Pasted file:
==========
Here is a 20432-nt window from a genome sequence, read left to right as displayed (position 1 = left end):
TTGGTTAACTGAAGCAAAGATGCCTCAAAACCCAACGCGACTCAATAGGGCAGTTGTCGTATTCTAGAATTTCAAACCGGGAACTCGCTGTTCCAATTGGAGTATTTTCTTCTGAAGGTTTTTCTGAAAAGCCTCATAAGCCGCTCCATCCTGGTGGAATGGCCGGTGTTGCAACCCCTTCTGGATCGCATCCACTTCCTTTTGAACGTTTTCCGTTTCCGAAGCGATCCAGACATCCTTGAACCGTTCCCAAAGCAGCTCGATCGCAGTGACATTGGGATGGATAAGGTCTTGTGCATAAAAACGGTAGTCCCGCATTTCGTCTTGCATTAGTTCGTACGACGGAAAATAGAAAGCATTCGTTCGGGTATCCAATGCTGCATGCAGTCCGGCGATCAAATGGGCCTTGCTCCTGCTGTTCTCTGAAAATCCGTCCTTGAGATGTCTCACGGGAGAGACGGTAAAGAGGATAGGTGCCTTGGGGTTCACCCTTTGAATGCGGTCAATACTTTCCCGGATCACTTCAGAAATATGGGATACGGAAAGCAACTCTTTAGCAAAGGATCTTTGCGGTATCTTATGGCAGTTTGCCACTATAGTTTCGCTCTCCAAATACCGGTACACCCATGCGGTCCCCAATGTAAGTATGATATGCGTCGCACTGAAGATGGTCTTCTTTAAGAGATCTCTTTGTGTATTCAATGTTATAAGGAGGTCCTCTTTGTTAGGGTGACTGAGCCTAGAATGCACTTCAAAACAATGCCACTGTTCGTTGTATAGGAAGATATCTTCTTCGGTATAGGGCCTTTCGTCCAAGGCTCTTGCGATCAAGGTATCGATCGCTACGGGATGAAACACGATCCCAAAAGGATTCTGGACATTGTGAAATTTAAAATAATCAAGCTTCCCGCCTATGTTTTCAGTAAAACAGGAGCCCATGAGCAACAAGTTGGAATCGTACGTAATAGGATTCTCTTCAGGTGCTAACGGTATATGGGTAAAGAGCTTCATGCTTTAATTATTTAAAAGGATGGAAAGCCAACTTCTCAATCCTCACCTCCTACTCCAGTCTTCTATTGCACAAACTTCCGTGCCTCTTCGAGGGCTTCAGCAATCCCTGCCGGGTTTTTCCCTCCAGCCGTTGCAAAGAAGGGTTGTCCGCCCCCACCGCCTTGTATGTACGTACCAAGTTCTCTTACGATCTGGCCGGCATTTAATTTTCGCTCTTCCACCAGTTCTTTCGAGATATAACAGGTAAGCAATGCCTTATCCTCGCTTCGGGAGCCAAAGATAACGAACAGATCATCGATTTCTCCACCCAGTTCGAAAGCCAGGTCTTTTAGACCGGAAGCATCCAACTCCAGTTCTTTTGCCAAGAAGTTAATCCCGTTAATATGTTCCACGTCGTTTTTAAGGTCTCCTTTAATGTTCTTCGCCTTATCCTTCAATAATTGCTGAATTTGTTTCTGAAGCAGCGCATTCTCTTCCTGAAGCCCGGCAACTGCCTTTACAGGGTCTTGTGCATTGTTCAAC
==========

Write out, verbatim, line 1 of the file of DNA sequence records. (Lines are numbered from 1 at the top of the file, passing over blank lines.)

Here is a 20432-nt window from a genome sequence, read left to right as displayed (position 1 = left end):